Journal of Creative Behavior
  • Journal of Creative Behavior

    The Journal of Creative Behavior is a quarterly peer-reviewed academic journal published by Wiley-Blackwell on behalf of the Creative Education Foundation

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  • Creativity (redirect from Creative impulse)

    International Journal of Creativity and Problem Solving Journal of Creative Behavior Psychology of Aesthetics, Creativity, and the Arts Thinking Skills and

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  • Creative Education Foundation

    "The Journal of Creative Behavior". The Journal of Creative Behavior. doi:10.1002/(issn)2162-6057. "Creative Education Foundation - Mycoted". "Creative Education

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  • Min Basadur (category University of Cincinnati alumni)

    (1990). "Identifying individual differences in creative problem solving style". Journal ofCreative Behavior, Vol. 24 (2), 111-131. Basadur, M.S. (1997)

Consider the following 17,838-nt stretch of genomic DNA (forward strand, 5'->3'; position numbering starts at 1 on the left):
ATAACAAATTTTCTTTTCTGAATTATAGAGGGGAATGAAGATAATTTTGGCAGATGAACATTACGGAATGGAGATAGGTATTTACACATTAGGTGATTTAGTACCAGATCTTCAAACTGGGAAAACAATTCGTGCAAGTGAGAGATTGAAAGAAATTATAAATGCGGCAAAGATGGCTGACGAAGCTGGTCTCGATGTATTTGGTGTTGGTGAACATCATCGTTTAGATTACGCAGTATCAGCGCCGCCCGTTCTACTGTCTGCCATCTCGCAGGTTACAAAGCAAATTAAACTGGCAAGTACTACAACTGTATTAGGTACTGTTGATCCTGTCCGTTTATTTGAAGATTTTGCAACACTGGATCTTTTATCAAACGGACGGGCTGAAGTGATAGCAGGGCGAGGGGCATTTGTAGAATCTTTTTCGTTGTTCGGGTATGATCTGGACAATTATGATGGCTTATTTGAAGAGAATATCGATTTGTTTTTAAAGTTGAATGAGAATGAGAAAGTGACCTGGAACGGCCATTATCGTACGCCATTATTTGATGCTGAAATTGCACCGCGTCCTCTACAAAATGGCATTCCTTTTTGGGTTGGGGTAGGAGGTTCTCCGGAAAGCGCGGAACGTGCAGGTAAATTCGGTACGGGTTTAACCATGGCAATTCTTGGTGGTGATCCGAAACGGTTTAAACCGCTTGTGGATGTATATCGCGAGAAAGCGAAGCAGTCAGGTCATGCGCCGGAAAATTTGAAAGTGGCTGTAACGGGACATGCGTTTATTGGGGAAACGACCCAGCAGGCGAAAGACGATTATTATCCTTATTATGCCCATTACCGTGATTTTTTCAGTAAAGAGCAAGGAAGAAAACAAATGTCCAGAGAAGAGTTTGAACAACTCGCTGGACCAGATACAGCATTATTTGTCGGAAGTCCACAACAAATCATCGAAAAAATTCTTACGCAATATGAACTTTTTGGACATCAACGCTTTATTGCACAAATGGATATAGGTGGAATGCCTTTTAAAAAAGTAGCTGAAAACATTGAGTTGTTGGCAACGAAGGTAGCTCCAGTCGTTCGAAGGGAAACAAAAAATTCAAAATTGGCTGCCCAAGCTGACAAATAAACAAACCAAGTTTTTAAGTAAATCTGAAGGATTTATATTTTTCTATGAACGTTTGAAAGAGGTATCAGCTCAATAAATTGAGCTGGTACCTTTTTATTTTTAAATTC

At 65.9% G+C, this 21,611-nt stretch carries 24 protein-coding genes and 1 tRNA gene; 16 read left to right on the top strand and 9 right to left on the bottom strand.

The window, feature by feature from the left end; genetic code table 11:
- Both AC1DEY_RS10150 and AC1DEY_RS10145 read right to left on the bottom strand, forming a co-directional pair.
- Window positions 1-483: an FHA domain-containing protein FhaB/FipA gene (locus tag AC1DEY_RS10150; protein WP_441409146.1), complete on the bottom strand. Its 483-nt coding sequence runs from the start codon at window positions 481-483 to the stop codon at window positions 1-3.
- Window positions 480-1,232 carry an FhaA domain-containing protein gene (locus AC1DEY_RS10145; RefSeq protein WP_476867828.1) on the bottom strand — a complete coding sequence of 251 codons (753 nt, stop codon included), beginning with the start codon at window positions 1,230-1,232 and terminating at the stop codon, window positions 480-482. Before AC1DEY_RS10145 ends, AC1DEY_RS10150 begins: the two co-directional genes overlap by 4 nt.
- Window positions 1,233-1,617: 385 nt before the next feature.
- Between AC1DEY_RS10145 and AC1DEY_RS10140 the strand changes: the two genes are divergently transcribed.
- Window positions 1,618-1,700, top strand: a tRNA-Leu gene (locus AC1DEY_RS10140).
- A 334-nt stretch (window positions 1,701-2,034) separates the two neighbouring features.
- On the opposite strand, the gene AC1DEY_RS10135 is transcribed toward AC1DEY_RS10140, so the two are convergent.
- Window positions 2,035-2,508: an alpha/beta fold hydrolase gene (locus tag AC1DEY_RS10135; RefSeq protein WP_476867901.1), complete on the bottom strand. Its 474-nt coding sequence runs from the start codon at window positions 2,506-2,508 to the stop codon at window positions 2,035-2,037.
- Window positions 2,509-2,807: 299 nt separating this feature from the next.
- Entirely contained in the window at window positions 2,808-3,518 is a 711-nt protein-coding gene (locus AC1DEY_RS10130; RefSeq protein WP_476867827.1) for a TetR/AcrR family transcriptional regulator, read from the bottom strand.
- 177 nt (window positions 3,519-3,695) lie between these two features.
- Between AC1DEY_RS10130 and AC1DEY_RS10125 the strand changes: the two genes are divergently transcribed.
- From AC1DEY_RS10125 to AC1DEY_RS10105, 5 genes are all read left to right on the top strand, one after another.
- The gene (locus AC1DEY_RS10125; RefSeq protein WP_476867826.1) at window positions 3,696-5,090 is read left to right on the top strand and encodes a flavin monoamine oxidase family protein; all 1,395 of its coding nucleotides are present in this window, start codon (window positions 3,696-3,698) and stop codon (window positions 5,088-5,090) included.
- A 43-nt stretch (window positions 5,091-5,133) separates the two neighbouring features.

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  • Zeitgeist (category Philosophy of history)

    New Words: The Influence of Originality of Words on the Success of Outstanding Best-Sellers". The Journal of Creative Behavior. doi:10.1002/jocb.230. ISSN 0022-0175

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  • Innovation leadership (section Creative Work)

    study of young artists: the emergence of artistic and creative identity. Journal ofCreative Behavior, 32, 278-301. Creativity Research Handbook: Volume

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  • Insight (redirect from Lack of Insight)

    Insights in the Shower? The When, Where and Who of the Aha! Moment". The Journalof Creative Behavior. 52: 21–34. doi:10.1002/jocb.126. ISSN 2162-6057

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  • SAGE Open (category Creative Commons Attribution-licensed journals)

    peer-reviewed, academic mega journal. It is the "first broad spectrum open access title aimed specifically at the behavioral and social sciences communities"